Book review: Elderly Clients: A Precedent Manual (4th edition)
The average life expectancy of a UK citizen increases by two years every decade. There can be little doubt that the issues faced by the growing number of clients of advancing years are increasingly significant for practitioners. Indeed, the landscape is fascinatingly and succinctly set out in chapter 1 of Lush and Bielanska’s fourth edition of Elderly Clients: A Precedent Manual.
The work neatly moves onto chapters on ‘Who is the client?’ and ‘Capacity’, issues that practitioners must address before any advice can be proffered or documentation prepared. The chapter on capacity will be particularly well-thumbed in my office, as comprehensive, client-focused advice on such a technical area is particularly hard to come by. The checklists provided can turn an otherwise chaotic file into an ordered defence against any later question over capacity and, if used correctly and in conjunction with other measures, could put a practitioner beyond any suggestion of dereliction of duty in this regard.
Chapter 4 deals with sharing residential accommodation and, while there is an overlap with property law, provides a mine of thought-provoking issues that need to be covered off, as well as providing niche precedents, such as ‘Agreement recording the terms of a loan made by an elderly person towards the cost of constructing a granny annexe’. Where else can such precedents be sourced?
‘Gifting’ is certainly on the agenda of many elderly clients, as, perhaps, they have the best appreciation of their life expectancy and grasp of the wealth required to sustain them until the end of life. This is dealt with in chapter 5. Gifting, like so many areas of elderly client law, can be a minefield for any practitioner and this chapter quickly brings the reader up to speed with the interaction of the issues: undue influence, capacity, money laundering, inheritance tax, capital gains tax, pre-owned assets tax, stamp duty land tax, care funding, double portions and gifts under attorneyship/deputyship. Checklists are provided to help ensure advice is comprehensive and as exhaustive as possible.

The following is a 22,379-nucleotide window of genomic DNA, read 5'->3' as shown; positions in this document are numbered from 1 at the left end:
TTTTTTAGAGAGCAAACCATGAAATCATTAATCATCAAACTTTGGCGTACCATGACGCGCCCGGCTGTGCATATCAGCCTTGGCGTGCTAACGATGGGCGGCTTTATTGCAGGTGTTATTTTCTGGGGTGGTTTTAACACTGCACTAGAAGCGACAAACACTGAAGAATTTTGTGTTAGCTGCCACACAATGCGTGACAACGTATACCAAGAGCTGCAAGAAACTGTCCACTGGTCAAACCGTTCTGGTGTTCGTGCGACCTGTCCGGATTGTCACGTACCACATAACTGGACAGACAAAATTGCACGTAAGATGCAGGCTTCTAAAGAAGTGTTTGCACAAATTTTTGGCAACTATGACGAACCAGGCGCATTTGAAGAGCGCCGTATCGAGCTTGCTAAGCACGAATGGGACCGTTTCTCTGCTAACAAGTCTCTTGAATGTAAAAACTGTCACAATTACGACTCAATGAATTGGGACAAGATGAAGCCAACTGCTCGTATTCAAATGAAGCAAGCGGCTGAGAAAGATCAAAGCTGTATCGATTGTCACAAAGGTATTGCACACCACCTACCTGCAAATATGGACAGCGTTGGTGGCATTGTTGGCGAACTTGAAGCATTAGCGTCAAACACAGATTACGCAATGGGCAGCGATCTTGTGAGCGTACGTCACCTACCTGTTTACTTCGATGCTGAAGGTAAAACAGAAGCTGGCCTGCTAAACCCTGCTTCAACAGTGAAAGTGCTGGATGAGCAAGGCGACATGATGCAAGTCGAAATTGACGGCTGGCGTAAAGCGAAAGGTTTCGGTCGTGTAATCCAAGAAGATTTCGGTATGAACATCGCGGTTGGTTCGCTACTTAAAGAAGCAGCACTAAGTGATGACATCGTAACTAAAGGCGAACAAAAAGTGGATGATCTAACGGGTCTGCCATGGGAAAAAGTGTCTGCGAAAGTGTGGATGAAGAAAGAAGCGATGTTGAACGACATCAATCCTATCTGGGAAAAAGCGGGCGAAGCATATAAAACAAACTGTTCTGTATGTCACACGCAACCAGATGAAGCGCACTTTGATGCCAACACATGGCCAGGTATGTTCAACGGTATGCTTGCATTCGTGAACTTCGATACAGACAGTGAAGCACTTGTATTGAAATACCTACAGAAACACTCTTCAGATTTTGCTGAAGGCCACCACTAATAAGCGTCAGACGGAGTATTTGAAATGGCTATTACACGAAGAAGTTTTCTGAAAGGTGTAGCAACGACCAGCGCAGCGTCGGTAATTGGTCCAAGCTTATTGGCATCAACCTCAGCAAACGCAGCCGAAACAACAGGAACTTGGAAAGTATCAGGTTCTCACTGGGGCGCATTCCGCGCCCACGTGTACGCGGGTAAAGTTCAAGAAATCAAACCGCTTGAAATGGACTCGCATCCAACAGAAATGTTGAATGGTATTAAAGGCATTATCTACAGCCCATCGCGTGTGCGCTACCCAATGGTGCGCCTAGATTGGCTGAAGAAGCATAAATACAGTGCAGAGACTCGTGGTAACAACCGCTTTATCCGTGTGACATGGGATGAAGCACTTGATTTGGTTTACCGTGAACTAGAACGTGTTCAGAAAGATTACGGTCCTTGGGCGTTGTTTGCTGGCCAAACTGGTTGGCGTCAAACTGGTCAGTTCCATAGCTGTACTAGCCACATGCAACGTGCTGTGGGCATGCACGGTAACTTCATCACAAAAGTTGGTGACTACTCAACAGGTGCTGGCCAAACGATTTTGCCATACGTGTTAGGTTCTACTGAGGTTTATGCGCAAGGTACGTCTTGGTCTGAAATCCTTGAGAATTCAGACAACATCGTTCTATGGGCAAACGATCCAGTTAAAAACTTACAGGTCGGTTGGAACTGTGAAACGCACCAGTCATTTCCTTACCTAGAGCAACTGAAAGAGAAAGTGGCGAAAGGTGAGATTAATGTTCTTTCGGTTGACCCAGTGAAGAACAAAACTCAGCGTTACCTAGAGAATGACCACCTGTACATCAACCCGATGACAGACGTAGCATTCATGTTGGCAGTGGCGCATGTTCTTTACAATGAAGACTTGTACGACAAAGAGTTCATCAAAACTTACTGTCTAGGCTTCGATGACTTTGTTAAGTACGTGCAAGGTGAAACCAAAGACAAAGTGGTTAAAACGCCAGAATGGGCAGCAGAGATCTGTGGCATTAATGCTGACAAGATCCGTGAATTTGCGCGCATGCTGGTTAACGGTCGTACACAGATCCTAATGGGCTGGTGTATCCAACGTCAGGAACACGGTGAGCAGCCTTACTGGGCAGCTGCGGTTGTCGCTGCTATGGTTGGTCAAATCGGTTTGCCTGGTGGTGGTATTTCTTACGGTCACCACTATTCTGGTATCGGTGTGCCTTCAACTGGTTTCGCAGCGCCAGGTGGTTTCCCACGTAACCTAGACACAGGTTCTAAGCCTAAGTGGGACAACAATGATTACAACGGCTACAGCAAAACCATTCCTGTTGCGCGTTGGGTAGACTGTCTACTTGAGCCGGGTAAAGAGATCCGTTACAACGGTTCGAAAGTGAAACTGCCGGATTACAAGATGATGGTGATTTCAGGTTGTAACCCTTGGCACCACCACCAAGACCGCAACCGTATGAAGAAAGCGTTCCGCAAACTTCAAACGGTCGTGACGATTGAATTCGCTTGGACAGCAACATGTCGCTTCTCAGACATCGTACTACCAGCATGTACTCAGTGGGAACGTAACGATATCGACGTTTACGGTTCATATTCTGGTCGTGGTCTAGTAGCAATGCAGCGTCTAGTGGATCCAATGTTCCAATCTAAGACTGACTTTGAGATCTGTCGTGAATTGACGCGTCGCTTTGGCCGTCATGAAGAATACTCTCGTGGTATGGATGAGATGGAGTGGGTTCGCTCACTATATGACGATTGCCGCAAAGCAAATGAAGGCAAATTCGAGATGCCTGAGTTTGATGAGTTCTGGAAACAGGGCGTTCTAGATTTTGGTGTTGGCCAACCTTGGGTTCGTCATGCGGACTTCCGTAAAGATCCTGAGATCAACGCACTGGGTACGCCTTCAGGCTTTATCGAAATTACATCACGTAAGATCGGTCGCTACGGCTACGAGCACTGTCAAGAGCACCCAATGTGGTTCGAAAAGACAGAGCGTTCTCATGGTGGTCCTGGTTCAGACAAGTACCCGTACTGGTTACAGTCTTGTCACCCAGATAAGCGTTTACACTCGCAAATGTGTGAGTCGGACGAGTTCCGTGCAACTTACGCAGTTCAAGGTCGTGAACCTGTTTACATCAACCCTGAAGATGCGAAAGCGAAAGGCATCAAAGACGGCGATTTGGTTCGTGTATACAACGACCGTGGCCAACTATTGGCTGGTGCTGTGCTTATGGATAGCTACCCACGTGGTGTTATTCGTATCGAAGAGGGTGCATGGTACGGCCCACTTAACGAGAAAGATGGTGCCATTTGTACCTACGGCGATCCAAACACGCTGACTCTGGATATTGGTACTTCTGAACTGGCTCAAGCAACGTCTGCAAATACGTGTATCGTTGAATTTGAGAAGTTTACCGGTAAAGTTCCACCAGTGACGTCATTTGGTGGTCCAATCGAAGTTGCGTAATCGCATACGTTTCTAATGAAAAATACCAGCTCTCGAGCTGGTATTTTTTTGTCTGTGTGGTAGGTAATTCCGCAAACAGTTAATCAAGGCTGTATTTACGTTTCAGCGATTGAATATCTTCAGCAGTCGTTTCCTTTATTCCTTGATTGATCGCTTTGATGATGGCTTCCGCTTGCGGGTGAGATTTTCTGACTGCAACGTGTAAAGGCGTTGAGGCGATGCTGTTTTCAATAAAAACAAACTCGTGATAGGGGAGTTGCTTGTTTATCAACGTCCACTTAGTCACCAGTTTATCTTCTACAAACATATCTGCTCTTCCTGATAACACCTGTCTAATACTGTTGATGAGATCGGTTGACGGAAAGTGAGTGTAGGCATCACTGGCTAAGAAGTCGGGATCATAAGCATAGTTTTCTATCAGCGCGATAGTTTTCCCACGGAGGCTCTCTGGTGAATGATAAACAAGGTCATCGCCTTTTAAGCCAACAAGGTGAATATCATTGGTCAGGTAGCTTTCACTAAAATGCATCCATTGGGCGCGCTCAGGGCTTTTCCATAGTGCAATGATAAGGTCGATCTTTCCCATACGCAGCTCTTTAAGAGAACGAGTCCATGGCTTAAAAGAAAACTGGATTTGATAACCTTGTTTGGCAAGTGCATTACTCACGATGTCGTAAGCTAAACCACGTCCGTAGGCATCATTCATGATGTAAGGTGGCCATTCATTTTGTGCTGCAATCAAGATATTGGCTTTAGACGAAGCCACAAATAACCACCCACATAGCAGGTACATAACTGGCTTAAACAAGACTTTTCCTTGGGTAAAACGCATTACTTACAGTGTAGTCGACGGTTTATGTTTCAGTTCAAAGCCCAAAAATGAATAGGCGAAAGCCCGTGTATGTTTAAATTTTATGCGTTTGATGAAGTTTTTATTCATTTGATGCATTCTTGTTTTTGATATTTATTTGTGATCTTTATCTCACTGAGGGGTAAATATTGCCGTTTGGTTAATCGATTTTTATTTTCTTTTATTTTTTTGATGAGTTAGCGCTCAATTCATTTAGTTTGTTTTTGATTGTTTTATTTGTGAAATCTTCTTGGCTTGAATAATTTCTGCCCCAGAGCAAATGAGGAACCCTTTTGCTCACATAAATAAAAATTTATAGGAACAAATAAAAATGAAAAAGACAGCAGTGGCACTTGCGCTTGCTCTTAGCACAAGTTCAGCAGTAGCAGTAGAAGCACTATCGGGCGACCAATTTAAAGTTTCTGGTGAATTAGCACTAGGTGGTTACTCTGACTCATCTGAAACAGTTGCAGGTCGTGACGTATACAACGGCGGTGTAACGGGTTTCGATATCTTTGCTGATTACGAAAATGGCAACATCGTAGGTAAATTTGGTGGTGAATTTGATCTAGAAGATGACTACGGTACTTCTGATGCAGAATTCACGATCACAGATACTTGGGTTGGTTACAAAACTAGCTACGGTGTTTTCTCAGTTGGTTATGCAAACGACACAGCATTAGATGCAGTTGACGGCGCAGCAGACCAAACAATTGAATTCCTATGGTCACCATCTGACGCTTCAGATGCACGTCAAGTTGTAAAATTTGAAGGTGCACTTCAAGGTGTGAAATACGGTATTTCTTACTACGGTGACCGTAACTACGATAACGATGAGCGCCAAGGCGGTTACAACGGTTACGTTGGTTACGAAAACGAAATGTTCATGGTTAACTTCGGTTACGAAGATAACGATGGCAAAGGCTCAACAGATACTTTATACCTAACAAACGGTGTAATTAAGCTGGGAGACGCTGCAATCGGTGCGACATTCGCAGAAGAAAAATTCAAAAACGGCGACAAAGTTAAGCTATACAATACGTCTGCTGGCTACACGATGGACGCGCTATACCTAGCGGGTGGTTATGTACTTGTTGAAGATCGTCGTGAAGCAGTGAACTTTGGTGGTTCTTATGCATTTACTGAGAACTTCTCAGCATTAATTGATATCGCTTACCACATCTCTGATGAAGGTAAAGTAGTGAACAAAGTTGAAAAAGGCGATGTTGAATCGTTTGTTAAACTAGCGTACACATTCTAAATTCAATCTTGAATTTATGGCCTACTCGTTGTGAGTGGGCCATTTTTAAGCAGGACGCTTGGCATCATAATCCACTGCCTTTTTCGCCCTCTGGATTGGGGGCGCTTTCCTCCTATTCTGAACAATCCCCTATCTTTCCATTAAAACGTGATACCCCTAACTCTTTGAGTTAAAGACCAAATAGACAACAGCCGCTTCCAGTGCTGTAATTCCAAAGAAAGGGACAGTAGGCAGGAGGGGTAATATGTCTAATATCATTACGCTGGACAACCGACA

An area always in the forefront of the elderly client’s mind is the spectre of the care home, and chapter 6 deals with the contractual aspects in a user-friendly way – issues perhaps more routinely faced by our commercial colleagues.
Chapters 8-10 deal with powers of attorney, without an overview of which no elderly client work would be complete, though arguably they are adequately covered in other resources. The setting out of the lasting power of attorney instruments together with the registration forms certainly seems redundant, as do the Court of Protection forms at the end of chapter 11 on deputyship. Surely to review them online is the only way to be sure one is working from the latest version.
The same certainly cannot be said of chapter 12, ‘Advance decisions’, which seems to be an under-examined area of private client practice.
Chapter 13, ‘Funeral planning’, provides a thought-provoking and objective summary of the issues without which no will file is truly complete. For practitioners reluctant to face this soberest of areas, this chapter may assist in finding the right information and tone for every client.
Chapter 14, ‘Wills’, seems to be more a token than of any real use to practitioners, but there are some novel precedent clauses worth looking at. Chapter 15, ‘Statutory wills’, brings together some useful issues in relation to advising clients without the capacity to make a will for themselves – again an area of practice on which there is not a wealth of material on which to draw.
Chapter 16 on equity release again overlaps with the property lawyer’s role, but does provide useful information for those private client lawyers without property law knowledge or the ready assistance of property law colleagues.
The book concludes with a chapter on carer and care worker services, which overlaps with employment law. It is useful to have an overview, but how many private client lawyers would feel comfortable using the precedent employment agreement for a carer? It seems a step too far but, on the basis that it is included for illustrative purposes, the breadth of the material – together with the invaluable checklists littered throughout – confirms the work as authoritative, comprehensive and well worth the investment.
There is a standard warning on the CD-ROM advising that the work cannot be returned if the seal is broken; I would be willing to bet few seals go unbroken, and justifiably so.
Elderly Clients: A Precedent Manual (4th edition)
By Denzil Lush and Caroline Bielanska
Publisher: Jordans in conjunction with Solicitors for the Elderly
STEP member price: GBP64 (go to the STEP Books page and log in to obtain your discount code)
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